Get to Know About Early Action and Early Decision and the Difference

US College applications can be stressful and confusing. You will have a hundred questions in your mind before or while applying. The good news is that you are not the only confused one amidst all of the chaos. Once you do your research right, things will begin to seem simpler. For applicants who have done their research and are sure of what college they want to be a part of, early admissions can help them gain more control over the entire process. It is also the perfect way of knowing whether your first-choice college will accept you. A little preparation hurts nobody, right?  Keep reading to find out almost everything you need to know about Early Decision (ED) and Early Action (EA). And mind you, both of these admission programs vary significantly. 

Take a deep breath buddy. We got you covered with all you need to know about early admission college programs! 

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First things first, we need to have a clear understanding of the difference between Early Action and Early Decision.

Early Decision is a rigid and more binding process. If you are one of those people who have their grades, recommendations and other formalities sorted, you can go for it. Keep in mind that you can only apply to only one college under early decision. US colleges send out their responses to early decision students in December which is much earlier than the usual time it takes to receive a response. Early action is way more flexible as students can apply at multiple colleges at once. They get a response from the college in January or February but they do not need to commit as it is a non-binding procedure. But they need to decide till the regular decision deadline for early action application is May 1.

Another factor that you need to take into consideration is that you might not get to compare and choose between multiple financial aid offers from colleges. This is considered somewhat unfair for students who do not have a strong financial background. So, if finding a decent financial aid is high priority for you, ED might not be a good idea. However, students who have applied to a college under ED can apply to other colleges under the regular admission plans. A student who is accepted under early decision is liable to attend that college and withdraw their application from others. So, it is best to be absolutely sure about the college you want to attend while applying for ED.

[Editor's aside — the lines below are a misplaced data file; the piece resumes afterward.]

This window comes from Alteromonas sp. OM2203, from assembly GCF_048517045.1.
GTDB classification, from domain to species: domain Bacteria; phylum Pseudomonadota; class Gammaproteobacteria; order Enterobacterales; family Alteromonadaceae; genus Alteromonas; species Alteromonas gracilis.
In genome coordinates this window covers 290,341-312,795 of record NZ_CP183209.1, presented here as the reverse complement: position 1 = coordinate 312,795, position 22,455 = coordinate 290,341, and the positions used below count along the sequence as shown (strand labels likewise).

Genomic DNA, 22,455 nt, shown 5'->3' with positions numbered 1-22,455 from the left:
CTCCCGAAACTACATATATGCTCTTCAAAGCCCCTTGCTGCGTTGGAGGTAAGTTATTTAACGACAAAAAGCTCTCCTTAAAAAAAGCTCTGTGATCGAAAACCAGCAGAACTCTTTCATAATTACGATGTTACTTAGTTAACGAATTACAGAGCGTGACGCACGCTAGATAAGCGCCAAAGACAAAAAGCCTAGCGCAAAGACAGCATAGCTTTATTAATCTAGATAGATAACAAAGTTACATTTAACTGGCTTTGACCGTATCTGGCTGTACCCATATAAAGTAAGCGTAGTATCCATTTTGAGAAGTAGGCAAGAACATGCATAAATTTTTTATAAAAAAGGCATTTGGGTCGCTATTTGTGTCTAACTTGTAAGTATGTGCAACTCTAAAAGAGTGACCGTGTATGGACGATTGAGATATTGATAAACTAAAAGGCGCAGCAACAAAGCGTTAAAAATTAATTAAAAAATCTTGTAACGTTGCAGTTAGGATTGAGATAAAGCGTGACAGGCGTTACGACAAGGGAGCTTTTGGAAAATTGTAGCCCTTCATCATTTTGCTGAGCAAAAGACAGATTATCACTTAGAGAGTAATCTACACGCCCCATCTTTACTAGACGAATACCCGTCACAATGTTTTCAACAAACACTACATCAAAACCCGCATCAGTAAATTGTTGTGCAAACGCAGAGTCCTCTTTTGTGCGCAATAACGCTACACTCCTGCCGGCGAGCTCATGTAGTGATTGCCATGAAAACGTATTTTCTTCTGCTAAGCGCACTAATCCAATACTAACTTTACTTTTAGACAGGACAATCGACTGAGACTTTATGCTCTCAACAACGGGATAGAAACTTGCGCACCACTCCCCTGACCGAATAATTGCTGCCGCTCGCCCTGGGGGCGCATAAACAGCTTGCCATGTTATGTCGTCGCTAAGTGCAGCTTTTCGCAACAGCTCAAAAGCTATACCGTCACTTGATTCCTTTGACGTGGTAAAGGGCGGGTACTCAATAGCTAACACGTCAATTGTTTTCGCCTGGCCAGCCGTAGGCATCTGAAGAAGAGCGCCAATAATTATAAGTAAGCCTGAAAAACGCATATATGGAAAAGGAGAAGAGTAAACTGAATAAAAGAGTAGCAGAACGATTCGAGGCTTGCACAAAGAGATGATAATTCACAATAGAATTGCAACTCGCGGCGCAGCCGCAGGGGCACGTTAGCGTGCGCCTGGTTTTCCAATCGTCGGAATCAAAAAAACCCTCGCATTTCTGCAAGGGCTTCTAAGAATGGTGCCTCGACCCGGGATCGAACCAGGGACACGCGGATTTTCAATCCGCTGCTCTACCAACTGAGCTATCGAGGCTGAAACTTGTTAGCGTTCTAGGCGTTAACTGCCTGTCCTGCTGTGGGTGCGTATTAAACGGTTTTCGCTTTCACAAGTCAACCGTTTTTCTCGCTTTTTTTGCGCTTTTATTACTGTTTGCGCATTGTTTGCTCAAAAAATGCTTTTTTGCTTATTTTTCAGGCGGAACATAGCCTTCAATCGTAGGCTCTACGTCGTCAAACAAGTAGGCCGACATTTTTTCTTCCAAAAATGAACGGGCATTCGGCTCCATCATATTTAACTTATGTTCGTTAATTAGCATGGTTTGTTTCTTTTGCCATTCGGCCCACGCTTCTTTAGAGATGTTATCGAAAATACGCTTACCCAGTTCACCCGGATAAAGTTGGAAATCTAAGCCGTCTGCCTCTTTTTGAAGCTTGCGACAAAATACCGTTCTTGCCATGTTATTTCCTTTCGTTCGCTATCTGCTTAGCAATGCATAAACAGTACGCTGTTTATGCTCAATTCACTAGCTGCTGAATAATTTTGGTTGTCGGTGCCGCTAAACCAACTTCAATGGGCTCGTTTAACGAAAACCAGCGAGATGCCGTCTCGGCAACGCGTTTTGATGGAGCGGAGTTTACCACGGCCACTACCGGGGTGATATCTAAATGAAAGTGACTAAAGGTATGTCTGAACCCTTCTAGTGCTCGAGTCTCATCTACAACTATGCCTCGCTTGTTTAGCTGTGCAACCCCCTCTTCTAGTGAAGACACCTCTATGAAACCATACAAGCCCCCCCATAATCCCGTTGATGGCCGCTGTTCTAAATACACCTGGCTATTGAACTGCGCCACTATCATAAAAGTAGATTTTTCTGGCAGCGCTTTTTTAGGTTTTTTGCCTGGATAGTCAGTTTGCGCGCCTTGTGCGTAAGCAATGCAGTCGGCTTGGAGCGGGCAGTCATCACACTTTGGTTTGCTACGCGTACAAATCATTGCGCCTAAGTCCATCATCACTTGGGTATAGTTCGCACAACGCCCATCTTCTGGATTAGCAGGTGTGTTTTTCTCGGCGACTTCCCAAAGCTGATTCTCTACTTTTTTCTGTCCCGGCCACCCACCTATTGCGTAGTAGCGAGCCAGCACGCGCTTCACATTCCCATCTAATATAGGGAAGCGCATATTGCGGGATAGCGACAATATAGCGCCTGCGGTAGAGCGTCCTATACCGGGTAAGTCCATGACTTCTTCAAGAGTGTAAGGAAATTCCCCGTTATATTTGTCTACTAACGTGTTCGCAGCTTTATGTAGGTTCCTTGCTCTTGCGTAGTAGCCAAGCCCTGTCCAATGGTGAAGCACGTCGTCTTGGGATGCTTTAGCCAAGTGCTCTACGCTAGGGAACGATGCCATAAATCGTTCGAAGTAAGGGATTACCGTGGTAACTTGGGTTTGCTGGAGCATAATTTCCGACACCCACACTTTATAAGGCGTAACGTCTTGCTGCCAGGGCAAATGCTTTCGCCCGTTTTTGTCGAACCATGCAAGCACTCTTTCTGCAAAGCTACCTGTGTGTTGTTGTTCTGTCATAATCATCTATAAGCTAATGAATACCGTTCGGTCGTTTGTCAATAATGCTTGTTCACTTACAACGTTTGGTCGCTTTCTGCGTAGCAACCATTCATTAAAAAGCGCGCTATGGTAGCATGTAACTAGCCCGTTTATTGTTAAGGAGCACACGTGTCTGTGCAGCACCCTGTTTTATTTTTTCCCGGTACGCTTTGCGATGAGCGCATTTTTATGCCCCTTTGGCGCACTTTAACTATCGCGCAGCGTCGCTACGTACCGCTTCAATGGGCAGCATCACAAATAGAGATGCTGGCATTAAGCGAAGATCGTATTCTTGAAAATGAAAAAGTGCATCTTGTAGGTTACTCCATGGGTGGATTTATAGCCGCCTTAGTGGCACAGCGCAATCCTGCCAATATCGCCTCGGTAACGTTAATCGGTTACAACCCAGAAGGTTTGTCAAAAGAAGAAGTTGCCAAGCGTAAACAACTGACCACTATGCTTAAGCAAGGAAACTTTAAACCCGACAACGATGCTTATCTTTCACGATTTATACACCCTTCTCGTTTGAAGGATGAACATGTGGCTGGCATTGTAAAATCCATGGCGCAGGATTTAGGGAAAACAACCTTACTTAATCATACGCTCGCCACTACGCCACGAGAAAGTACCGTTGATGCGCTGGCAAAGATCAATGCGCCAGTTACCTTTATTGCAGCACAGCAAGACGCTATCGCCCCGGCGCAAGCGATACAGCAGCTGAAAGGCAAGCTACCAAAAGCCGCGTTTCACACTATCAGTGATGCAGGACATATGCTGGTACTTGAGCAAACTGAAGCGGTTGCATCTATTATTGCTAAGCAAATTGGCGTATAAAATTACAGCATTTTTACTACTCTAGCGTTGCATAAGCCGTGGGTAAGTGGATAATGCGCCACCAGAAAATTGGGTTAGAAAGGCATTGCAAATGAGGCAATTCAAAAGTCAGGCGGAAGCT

Pros of applying through early admission programs:

  • Students get extra time to explore options in case their first choice college does not accept them.
  • Getting admissions through early applications gives you more time to find affordable and best student accommodation. Housing gets more expensive if you look around at the last minute.
  • Lesser time spent waiting for a response from college.
  • Early admission programs undoubtedly reduce stress.

Cons of applying through early admission programs:

  • Early decision application requires a commitment to one university. Students don’t get to explore other options.
  • Students might miss out on better financial aid packages offered by other universities.
  • All applicants of early action and early decision are almost equally qualified. So, it is harder to make your application stand out among a bunch of prodigies. 

Both ED and EA are beneficial primarily for students who have decided on their college after thorough research. The ones who haven’t done that should avoid early applications. Many students apply through early action or early decision just to avoid truckload of paperwork. Don’t go through the process just because your friends are. There needs to be a lot of thinking beforehand. There are only 20% colleges that offer early action and early decision. So, making a list of early action colleges and early decision colleges will come in handy during the process. We are sure that having a clear understanding of the difference between early action and early decision will make things easier for you. But wait, there’s more! 

Top colleges that offer early action:

Caltech November 1
Georgetown November 1
MIT November 1
Princeton November 1
Stanford November 1
University of Chicago November 1
University of Virginia November 1
Yale November 1


*Make sure to check out the official websites of all these universities because some of them offer restrictive early action every year. 

Also, check their early decision and early action acceptance rates and early application deadlines.

Last-minute bonus tips:

  • Proofread your application a thousand times. Okay, maybe a thousand is an exaggeration but writing a good application is not possible without extensive proofreading. Keep adding more magic into your application with every additional draft.
  • Feel free to talk to your college counselor at any step of the process. Avoid even the tiniest form of confusion.
  • Browse through the early action acceptance rate of different colleges. 
  • Continue working on regular admission applications simultaneously.


Remember that rejection is not the end of the world. You WILL get in somewhere. Don’t stress yourself out too much and enjoy the holiday season. You deserve it! 


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